Tuesday, 11 March 2014

Questions (524)

Aodhán Ó Ríordáin

Question:

524. Deputy Aodhán Ó Ríordáin asked the Minister for Health the practical actions his Department has taken to try and reduce the cost of the drug (details supplied) for those suffering from Addison's disease; and if he will make a statement on the matter. [11695/14]

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Written answers (Question to Health)

The State has introduced a series of reforms in recent years to reduce pharmaceutical prices and expenditure. There has been a general price freeze in operation in Ireland for medicines supplied under the community drug schemes since the mid 1990s. These have resulted in reductions in the price of thousands of medicines. Price reductions of the order of 30% per item reimbursed have been achieved between 2009 and 2013; the average cost per items reimbursed is now running at 2001/2002 levels.

Price increases have only been allowed under the national pricing agreements in exceptional circumstances. Approximately 60 products have been granted price increases since 2006. Included in this are essential medicines such as epilepsy medicines and cortico-steroids. Price increases are only allowed in extremis to maintain supplies of required medicines in the Irish market and require the provision of detailed supporting evidence including international pricing.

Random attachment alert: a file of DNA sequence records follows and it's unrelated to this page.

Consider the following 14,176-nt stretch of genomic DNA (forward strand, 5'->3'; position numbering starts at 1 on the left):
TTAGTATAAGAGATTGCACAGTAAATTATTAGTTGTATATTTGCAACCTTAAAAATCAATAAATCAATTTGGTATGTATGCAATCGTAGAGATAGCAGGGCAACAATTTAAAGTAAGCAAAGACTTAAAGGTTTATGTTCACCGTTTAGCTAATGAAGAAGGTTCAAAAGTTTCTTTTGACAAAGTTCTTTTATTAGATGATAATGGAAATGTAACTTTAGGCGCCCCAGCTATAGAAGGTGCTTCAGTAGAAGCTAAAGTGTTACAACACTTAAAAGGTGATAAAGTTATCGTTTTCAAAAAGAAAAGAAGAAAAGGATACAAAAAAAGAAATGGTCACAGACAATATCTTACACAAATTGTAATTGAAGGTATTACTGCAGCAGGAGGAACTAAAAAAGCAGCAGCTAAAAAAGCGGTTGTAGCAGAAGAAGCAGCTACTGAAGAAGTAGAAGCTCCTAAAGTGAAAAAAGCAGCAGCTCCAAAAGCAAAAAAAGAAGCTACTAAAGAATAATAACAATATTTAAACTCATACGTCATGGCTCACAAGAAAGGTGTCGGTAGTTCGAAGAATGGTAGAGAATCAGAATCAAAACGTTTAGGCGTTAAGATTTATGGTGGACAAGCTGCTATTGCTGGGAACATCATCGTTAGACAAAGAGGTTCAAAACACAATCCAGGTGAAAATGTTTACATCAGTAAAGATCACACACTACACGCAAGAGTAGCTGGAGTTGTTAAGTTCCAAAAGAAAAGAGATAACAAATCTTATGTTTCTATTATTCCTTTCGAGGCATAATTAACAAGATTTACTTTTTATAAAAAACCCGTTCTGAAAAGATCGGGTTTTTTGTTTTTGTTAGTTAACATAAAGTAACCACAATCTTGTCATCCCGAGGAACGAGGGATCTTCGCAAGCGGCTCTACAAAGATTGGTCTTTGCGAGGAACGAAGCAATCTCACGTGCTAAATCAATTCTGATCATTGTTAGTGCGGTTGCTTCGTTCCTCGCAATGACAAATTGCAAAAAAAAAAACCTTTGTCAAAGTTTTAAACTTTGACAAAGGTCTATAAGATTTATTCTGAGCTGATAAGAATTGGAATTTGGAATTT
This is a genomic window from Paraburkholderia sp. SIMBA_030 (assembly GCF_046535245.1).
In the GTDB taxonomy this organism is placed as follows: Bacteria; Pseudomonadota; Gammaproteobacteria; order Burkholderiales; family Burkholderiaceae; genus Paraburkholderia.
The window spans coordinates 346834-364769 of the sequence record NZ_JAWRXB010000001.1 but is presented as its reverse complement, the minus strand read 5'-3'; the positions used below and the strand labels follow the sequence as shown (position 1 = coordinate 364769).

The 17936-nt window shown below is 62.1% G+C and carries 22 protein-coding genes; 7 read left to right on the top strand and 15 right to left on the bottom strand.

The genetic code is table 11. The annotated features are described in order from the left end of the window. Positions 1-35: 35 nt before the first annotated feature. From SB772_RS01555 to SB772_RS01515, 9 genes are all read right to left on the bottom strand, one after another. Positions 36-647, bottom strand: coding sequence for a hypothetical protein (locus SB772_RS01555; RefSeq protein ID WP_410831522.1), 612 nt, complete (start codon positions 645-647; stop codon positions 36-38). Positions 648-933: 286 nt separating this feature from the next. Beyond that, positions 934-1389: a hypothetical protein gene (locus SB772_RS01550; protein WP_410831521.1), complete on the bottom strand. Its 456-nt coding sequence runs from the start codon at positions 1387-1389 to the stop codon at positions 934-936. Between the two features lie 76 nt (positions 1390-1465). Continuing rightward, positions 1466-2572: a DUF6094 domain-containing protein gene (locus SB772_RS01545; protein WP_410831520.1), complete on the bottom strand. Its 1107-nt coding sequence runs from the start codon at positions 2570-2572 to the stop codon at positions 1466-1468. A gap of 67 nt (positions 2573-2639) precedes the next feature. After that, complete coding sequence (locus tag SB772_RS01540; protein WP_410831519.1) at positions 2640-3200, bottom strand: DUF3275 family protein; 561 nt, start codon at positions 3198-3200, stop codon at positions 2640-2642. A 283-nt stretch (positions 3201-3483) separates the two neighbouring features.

In relation to hydrocortisone, it is appreciated that for an individual patient, the increase in its price is substantial. However, if an increase had not been agreed, the manufacturer was insistent that it would remove the product from the Irish market. If that had occurred, patients would have had to pay for an even more expensive unlicensed product. There is still only a single supplier of hydrocortisone in the Irish market, which suggests that the HSE made the right decision in allowing the price increase in order to maintain supply.

Under the Drug Payment Scheme, no individual or family pays more than €144 per calendar month towards the cost of approved prescribed medicines. The scheme significantly reduces the cost burden for families and individuals incurring ongoing expenditure on medicines. In addition, people who cannot, without undue hardship, arrange for the provision of medical services for themselves and their dependants may be entitled to a medical card. In the assessment process, the Health Service Executive can take into account medical costs incurred by an individual or a family. Those who are not eligible for a medical card may still be able to avail of a GP visit card, which covers the cost of GP consultations.